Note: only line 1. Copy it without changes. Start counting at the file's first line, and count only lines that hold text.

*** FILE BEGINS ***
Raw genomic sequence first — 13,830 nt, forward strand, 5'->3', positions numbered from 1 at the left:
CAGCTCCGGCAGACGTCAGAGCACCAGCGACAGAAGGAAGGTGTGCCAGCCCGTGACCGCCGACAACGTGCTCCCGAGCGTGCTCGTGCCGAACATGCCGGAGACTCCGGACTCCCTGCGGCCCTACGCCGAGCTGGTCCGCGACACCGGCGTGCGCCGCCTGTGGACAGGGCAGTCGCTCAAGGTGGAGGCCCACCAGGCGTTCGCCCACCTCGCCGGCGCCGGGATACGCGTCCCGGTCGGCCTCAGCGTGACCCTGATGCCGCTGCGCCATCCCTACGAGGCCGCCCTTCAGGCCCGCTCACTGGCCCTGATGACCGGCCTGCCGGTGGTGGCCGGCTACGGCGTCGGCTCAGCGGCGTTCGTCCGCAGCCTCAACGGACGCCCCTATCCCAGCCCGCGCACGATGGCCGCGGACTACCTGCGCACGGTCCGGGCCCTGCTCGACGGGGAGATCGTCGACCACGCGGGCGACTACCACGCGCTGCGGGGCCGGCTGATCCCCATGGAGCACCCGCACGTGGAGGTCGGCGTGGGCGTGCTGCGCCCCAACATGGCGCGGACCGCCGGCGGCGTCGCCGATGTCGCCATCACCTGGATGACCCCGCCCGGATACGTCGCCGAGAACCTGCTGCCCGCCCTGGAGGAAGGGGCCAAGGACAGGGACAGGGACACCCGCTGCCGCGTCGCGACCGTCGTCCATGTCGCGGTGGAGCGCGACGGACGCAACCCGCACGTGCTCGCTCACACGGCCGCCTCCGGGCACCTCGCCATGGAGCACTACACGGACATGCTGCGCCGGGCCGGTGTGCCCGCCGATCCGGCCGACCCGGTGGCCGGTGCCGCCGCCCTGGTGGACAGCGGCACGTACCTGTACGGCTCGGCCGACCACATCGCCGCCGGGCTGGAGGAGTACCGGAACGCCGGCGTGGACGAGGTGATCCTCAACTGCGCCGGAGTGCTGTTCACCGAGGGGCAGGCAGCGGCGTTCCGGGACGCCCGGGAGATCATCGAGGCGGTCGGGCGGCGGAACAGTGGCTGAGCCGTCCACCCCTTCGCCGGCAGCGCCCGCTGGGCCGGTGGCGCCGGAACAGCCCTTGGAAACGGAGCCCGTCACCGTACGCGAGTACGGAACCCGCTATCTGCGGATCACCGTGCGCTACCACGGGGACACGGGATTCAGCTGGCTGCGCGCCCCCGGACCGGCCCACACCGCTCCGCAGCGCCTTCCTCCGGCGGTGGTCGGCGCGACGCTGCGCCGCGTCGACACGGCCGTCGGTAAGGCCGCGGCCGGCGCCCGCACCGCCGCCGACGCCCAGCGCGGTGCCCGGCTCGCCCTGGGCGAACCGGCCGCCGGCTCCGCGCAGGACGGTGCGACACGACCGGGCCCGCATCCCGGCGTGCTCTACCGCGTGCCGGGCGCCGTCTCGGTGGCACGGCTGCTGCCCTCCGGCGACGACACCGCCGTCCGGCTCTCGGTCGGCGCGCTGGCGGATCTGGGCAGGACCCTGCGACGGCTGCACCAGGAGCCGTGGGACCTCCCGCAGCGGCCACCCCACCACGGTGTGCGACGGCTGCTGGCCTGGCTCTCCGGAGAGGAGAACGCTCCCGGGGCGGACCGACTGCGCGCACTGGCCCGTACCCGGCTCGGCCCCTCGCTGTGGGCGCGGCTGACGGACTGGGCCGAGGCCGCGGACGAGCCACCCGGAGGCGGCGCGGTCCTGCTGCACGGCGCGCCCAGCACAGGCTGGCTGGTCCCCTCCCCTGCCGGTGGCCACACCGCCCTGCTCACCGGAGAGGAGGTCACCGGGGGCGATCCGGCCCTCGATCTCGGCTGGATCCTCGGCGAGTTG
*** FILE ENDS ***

Raw genomic sequence first — 13,830 nt, forward strand, 5'->3', positions numbered from 1 at the left: